Here's a transcript:
Q: If it’s working, senator, do you now have a better estimate of when American forces can come home from Iraq?
McCAIN: No, but that’s not too important. What’s important is the casualties in Iraq. Americans are in South Korea. Americans are in Japan. American troops are in Germany. That’s all fine. American casualties and the ability to withdraw. We will be able to withdraw. General Petraeus is going to tell us in July when he thinks we are. But the key to it is we don't want any more Americans in harms way. And that way they will be safe and serve our country and come home with honor in victory, not in defeat, which is what Senator Obama's proposal would have done.
And I'm proud of them and they're doing a great job and we are succeeding and it's fascinating that Senator Obama still doesn't realize that.
According to Talking Points Memo, the McCain campaign released a statement about the coverage of this quote yesterday. Here it is:
The Obama campaign is embarking on a false attack on John McCain to hide their own candidate's willingness to disregard facts on the ground in pursuit of withdrawal no matter what the costs. John McCain was asked if he had a 'better estimate' for a timeline for withdrawal. As John McCain has always said, that is not as important as conditions on the ground and the recommendations of commanders in the field. Any reasonable person who reads the full transcript would see this and reject the Obama campaign's attempt to manipulate, twist and distort the truth.Right now I'm thinking that they've got it a wee bit wrong. Look closely at the question McCain was answering and then the answer. First the question:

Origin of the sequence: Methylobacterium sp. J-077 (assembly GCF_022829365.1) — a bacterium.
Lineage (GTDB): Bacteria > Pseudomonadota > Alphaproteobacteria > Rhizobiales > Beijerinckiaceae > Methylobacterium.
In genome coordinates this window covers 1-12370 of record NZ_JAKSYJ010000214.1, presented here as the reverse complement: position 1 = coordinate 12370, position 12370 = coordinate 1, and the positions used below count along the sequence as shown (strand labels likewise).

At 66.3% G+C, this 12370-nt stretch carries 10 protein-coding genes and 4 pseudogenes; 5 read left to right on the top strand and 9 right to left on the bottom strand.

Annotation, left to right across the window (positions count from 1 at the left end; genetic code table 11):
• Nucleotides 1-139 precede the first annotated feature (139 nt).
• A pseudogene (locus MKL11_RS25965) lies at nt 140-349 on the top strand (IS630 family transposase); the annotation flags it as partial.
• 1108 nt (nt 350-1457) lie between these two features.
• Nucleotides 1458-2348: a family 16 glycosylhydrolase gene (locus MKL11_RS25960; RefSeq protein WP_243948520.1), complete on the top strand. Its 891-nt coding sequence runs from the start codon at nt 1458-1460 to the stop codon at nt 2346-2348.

...do you now have a better estimate of when American forces can come home from Iraq?To which he answered:
No, but that’s not too important.So it isn't really that McCain said it's "not too important" when the troops come home. What's "not too important" is that he doesn't have a better estimate for when they can come home, even though (in his words) the surge is working. I think his latest estimate was about 100 years or something.
It's a tad different - not much different, of course, but a tad (how much is a "tad" anyway? More than an "jot" less than a "pinch" or the other way round?).
But take a look at the rest of it. That's the really confusing part. He's making the case for the troops to remain in Iraq. But then there's this:
But the key to it is we don't want any more Americans in harms way. And that way they will be safe...Huh? So keeping the troops in Iraq is a way to keep them safe? If he truly doesn't want any more Americans in harms way, then he should be looking for ways to get them out of harms way - not keep them there! But it looks like this general plan is this:
- Make things safe for US Troops in Iraq and once they are safe,
- Keep them there forever.
As the Washington Post pointed out, there are about 35,000 more troops in Iraq now than from when the surge began, uh, surging. And Mosul was hardly quiet that day. On the very day McCain stuck his foot in his mouth three suicide bombers killed 30. Where?
I can tell you that it [the Surge] is succeeding. I can look you in the eye and tell you it's succeeding. We have drawn down to pre-surge levels. Basra, Mosul and now Sadr City are quiet.--John McCain, Town Hall meeting, May 28, 2008.
Hey did you know that Vladimir Putin is the President of Germany? Senator McCain says so:
Learn something new every day.
A vote for McCain is a vote for the most solid gosh darn information around!